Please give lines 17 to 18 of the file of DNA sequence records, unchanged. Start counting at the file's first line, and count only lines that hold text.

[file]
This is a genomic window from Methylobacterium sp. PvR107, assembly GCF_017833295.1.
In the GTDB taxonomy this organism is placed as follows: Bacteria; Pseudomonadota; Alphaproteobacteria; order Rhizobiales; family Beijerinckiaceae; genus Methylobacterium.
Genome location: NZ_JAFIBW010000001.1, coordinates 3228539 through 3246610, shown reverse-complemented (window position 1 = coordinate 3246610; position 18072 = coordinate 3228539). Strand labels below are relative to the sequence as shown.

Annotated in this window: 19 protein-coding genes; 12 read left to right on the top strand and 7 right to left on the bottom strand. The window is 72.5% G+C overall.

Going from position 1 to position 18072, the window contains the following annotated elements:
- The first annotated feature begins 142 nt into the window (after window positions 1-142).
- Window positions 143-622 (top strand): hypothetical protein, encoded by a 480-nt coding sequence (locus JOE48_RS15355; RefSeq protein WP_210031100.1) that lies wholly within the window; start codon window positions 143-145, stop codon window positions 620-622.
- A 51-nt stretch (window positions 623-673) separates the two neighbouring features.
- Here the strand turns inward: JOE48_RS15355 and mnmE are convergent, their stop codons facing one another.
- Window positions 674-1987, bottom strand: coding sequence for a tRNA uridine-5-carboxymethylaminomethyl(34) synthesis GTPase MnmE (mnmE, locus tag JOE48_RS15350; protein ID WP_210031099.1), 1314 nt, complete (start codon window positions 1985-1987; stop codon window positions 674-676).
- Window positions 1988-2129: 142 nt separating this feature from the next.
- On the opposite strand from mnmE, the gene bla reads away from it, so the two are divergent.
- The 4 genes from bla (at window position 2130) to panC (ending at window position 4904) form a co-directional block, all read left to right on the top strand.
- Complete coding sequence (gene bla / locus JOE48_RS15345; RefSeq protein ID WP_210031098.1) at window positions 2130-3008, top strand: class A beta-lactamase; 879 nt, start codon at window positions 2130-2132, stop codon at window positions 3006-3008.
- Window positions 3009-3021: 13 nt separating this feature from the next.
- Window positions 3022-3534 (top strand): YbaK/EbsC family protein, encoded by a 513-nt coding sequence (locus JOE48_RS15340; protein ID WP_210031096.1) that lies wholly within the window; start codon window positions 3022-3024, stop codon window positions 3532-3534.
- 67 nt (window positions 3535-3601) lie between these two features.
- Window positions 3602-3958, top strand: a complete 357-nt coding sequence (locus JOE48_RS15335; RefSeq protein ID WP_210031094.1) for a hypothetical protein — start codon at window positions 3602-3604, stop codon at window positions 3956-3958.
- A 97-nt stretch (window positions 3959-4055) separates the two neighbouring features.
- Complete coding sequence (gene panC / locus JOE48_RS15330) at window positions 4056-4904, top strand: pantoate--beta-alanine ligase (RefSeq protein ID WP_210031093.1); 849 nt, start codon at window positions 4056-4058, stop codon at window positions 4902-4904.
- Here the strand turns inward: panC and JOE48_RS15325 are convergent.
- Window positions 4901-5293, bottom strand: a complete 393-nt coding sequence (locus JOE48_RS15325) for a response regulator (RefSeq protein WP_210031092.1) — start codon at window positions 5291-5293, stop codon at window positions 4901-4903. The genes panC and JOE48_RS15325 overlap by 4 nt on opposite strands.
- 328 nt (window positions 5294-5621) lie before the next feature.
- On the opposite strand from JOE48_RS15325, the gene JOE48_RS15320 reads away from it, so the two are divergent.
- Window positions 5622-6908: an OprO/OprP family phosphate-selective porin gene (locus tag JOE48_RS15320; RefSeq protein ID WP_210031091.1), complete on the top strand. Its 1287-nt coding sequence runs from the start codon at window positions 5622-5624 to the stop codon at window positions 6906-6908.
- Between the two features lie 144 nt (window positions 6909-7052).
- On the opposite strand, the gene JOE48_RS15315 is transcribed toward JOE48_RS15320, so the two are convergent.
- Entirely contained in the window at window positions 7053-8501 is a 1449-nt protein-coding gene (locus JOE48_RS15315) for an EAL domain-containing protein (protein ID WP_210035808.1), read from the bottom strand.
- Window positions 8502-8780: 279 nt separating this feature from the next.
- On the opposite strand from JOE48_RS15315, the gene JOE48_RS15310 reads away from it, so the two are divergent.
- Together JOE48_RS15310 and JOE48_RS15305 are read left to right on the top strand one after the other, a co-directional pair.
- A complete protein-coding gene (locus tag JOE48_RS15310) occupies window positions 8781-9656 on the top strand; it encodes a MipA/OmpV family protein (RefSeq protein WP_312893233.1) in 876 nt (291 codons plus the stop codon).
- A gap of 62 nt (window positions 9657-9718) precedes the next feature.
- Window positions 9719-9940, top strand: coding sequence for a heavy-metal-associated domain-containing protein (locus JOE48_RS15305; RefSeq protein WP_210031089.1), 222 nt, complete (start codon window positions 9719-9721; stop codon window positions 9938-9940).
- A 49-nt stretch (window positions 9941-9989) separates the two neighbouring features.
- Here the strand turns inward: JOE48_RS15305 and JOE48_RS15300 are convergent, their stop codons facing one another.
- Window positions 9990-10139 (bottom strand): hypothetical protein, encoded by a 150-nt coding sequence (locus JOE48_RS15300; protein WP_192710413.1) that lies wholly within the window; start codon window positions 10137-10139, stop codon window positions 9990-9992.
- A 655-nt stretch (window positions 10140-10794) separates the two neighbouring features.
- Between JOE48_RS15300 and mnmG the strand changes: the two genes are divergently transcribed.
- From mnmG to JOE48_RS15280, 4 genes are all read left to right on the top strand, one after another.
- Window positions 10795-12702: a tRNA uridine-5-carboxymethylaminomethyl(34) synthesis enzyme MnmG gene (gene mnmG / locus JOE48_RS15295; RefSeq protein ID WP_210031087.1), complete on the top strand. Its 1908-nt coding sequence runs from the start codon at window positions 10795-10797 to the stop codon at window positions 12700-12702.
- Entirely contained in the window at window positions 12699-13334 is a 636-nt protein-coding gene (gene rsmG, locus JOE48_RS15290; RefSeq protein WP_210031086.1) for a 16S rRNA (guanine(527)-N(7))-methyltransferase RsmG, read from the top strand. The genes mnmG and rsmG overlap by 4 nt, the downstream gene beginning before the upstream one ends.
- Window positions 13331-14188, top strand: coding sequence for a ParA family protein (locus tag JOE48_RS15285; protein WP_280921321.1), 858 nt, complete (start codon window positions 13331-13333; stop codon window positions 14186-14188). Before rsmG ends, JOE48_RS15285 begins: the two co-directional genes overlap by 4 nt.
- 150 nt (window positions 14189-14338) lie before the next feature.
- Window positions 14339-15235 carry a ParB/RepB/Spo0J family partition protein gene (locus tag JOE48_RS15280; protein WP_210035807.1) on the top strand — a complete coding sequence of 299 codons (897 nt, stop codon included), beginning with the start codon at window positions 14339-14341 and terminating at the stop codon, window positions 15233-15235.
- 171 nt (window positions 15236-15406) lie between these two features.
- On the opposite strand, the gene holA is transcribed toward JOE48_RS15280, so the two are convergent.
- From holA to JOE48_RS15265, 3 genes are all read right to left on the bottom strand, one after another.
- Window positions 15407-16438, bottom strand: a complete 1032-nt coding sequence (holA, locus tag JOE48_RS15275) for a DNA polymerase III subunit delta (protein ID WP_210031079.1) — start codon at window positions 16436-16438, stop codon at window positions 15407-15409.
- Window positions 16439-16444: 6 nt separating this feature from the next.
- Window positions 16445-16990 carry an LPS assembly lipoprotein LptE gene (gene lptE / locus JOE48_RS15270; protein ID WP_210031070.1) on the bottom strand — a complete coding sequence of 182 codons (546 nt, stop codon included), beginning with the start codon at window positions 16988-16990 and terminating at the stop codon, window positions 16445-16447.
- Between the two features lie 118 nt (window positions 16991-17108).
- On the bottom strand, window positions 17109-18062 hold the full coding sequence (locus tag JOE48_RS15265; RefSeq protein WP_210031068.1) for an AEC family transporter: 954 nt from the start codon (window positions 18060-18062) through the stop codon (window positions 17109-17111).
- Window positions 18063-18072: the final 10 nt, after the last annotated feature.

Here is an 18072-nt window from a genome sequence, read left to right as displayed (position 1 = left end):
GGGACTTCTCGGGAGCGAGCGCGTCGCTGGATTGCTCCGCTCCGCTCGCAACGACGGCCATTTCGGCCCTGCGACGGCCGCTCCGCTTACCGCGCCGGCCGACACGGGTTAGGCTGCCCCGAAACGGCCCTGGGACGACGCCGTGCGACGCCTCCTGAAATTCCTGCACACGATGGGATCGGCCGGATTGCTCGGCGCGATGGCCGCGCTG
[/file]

- 67 nt (window positions 3535-3601) lie between these two features.
- Window positions 3602-3958, top strand: a complete 357-nt coding sequence (locus JOE48_RS15335; RefSeq protein ID WP_210031094.1) for a hypothetical protein — start codon at window positions 3602-3604, stop codon at window positions 3956-3958.